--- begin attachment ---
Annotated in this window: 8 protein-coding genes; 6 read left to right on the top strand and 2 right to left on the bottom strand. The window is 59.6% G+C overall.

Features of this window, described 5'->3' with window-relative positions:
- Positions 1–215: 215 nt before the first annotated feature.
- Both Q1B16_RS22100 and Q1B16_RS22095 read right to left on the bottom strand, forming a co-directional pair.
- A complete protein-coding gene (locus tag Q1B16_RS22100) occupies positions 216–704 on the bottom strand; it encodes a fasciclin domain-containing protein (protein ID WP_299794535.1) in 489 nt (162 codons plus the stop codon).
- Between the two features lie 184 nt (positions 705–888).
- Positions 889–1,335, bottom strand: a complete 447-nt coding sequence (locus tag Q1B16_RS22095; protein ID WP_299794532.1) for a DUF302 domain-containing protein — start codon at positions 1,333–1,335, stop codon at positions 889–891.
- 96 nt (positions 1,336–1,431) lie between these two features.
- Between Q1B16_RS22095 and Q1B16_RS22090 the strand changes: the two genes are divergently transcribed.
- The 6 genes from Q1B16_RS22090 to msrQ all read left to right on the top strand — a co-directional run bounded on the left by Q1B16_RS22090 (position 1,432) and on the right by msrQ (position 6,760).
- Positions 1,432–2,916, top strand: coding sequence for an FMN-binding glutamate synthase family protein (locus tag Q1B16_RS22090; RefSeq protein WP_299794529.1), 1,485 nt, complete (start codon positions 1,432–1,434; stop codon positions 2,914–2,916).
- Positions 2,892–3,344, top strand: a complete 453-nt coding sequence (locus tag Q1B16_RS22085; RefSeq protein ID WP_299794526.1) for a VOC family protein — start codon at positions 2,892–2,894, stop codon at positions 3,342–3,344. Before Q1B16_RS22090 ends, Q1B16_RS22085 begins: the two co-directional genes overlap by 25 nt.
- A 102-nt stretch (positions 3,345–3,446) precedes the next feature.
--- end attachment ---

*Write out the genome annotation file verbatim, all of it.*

Annotated in this window: 8 protein-coding genes; 6 read left to right on the top strand and 2 right to left on the bottom strand. The window is 59.6% G+C overall.

Features of this window, described 5'->3' with window-relative positions:
- Positions 1–215: 215 nt before the first annotated feature.
- Both Q1B16_RS22100 and Q1B16_RS22095 read right to left on the bottom strand, forming a co-directional pair.
- A complete protein-coding gene (locus tag Q1B16_RS22100) occupies positions 216–704 on the bottom strand; it encodes a fasciclin domain-containing protein (protein ID WP_299794535.1) in 489 nt (162 codons plus the stop codon).
- Between the two features lie 184 nt (positions 705–888).
- Positions 889–1,335, bottom strand: a complete 447-nt coding sequence (locus tag Q1B16_RS22095; protein ID WP_299794532.1) for a DUF302 domain-containing protein — start codon at positions 1,333–1,335, stop codon at positions 889–891.
- 96 nt (positions 1,336–1,431) lie between these two features.
- Between Q1B16_RS22095 and Q1B16_RS22090 the strand changes: the two genes are divergently transcribed.
- The 6 genes from Q1B16_RS22090 to msrQ all read left to right on the top strand — a co-directional run bounded on the left by Q1B16_RS22090 (position 1,432) and on the right by msrQ (position 6,760).
- Positions 1,432–2,916, top strand: coding sequence for an FMN-binding glutamate synthase family protein (locus tag Q1B16_RS22090; RefSeq protein WP_299794529.1), 1,485 nt, complete (start codon positions 1,432–1,434; stop codon positions 2,914–2,916).
- Positions 2,892–3,344, top strand: a complete 453-nt coding sequence (locus tag Q1B16_RS22085; RefSeq protein ID WP_299794526.1) for a VOC family protein — start codon at positions 2,892–2,894, stop codon at positions 3,342–3,344. Before Q1B16_RS22090 ends, Q1B16_RS22085 begins: the two co-directional genes overlap by 25 nt.
- A 102-nt stretch (positions 3,345–3,446) precedes the next feature.